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what is that mean? and is it a fashinable expression?
Double, I would not in general use the slang and swearing you encounter in for example crime series on television. Words like, and sorry to my reading audience, 'fuck', 'shit', 'asshole', 'suck (it up)', and many others are far stronger for native speakers than you imagine. I once did this with German, and a girl helping me got very angry. I think 'suck it up' whould be something like 'get lost', 'drop dead'. But please don't use these words in normal conversation.
It's only used among friends. If I wanted to do something but I didn't have the courage to do it then a friend might say "Just suck it up and do it".
I think these slang phrases are easier to learn in context. Don't worry too much about them.
Jacky, I'm afraid that you are wrong. "Suck it up" is not a swearing phase at all. It's "sucks"
"suck it up" meaning is to accepting something unpleasant and get over it and move along
Re: "Suck it up"
It means that one should shut up, forget about complaining, and endure discomfort or pain.
Is it "fashionable"? Sure it is fashionable. All you have to do is be willing to offend everyone you speak to, become a social pariah, and look like a person who is offensive in the worst way to nearly everyone.
Seriously. Many foreign students are oblivious to the fact that Native Speakers of English, such as Americans, will use offensive expressions toward other people to express hostility or contempt.
Americans can be seen, in many of their Idioms and Slang Expressions, to be willing to offend just about anyone. Americans in their speech can be highly aggressive. That is why it is so risky for Foreign Students of English to try to adopt Slang communications in an attempt to "Fit In" with the "locals".
Using a phrasing like "Suck It Up!" in some social situation is liable to get your face slapped or worse by a very angry American who does not appreciate the appearance of being dominated in any social setting by another.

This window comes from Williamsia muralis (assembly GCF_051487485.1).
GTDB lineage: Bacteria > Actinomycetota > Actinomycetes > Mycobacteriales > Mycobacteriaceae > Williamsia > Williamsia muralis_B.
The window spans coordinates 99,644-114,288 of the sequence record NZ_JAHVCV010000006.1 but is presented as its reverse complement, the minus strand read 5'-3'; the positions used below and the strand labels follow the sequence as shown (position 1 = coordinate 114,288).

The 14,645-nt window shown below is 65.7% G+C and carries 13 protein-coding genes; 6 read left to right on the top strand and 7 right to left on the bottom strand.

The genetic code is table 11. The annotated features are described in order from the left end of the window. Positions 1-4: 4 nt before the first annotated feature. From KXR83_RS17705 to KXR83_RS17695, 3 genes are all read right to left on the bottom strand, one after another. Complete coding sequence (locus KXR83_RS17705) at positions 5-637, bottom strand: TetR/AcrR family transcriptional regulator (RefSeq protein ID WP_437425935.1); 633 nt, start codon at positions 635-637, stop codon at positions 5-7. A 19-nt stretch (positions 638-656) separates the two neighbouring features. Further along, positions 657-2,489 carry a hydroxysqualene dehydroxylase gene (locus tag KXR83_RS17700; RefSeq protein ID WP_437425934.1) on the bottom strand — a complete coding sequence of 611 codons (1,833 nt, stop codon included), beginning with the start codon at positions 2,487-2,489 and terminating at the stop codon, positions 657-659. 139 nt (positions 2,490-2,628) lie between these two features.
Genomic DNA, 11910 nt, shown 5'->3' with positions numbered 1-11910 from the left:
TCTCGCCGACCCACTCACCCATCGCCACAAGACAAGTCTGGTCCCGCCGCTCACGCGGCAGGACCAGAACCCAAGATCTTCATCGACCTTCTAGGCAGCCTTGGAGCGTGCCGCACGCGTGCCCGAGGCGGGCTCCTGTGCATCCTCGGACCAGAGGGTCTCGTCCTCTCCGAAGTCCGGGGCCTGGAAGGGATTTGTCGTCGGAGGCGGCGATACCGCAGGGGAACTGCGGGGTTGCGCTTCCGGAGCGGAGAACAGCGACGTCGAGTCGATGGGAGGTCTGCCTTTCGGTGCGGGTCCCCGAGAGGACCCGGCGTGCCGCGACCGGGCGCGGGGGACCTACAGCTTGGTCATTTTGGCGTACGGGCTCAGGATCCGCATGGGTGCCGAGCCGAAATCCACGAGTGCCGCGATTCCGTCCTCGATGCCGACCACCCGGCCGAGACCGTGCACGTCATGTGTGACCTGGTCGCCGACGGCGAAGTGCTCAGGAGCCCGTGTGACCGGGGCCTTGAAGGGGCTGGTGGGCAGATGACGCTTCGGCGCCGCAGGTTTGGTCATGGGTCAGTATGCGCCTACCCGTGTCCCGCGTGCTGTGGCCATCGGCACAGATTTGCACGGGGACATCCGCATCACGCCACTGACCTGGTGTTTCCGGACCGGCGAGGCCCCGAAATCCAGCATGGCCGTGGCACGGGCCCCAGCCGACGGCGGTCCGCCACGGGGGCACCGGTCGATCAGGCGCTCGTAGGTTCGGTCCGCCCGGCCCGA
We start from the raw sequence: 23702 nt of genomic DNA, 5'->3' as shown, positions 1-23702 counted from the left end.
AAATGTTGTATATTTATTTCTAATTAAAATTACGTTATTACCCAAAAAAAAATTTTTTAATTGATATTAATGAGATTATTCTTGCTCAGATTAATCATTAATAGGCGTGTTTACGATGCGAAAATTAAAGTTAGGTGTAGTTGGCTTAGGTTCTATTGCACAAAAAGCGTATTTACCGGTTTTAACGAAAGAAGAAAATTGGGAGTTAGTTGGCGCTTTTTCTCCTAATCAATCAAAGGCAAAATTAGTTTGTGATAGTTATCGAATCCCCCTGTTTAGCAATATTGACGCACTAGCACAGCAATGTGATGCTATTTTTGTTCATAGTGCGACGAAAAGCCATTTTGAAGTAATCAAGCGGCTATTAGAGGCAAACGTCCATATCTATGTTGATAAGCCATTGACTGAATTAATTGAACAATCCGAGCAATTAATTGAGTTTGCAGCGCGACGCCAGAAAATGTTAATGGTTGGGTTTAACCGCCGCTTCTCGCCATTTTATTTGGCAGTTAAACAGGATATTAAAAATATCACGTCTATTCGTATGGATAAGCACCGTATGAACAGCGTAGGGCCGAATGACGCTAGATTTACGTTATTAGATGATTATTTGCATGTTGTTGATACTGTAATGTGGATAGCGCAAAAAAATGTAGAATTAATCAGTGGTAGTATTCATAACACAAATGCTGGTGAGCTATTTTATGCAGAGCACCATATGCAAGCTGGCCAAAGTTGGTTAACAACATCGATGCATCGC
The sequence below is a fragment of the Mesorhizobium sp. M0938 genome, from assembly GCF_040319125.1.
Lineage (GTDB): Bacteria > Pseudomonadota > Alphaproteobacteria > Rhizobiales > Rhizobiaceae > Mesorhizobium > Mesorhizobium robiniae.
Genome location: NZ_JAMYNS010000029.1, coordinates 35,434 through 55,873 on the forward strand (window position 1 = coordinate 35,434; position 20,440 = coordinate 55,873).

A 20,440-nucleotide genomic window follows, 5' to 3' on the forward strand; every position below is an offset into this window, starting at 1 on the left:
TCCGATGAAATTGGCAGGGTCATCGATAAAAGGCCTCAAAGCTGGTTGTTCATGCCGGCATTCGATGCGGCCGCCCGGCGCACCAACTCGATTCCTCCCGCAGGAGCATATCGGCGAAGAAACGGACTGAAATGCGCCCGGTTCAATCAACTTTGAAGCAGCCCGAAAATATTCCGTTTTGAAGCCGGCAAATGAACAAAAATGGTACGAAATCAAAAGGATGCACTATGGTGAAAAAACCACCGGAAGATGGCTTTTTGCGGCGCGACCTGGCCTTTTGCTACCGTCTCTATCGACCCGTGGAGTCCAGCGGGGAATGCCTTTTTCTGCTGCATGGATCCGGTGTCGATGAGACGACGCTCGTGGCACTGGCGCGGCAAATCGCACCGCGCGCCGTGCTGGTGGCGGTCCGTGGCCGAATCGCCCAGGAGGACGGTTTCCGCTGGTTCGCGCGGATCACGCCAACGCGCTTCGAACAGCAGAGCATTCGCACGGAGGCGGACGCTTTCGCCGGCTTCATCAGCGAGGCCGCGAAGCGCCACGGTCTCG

Amongst close friends, such expressions, inclusive of profanity or other insulting language is understood as entertainment. However, you can never be entirely certain that some person is not going to have a negative reaction to you.
Children in the schoolyard in America will say things like; "Suck it up,Fatty!" and they fully intend to express their willingness to engage in violence with anyone who disagrees with the expression.
It's not really used in the UK. I think others have done well at explaining it. I'd just like to add that you would really only use it with people you know well and if they were complaining about something relatively minor. Obviously saying it to someone who has real problems is very rude and unhelpful.
your answers are very specific and helpful!!! excellent explainations also. Thank you!!!
Do not suck me up by any means , I am not so perfect a teacher .
sucl\k up = flatter (to my knowledge)
This is a pretty common expression in Australia. Other equivalents would be to say to someone, "harden up/toughen up". It's like telling a person to stop whinging or complaining and to just just deal with things.
It's also pretty common to in Australia to say "suck it up, princess", if you really want to belittle someone.
It's fairly fashionable among guys who like to think they're prettty tough but it isn't too offensive to say to someone where I'm from, however Australians are known to be a pretty unrefined bunch and a little politically incorrect.
Do not suck me up
That's not quite correct, it should be:
'Don't suck up to me'
What you've written sound like the person is physically going to suck them up somehow or use some device to. Like if it was a fictional story about a giant vacuum cleaner and there was a tiny person at the suction end they might say 'don't suck me up!'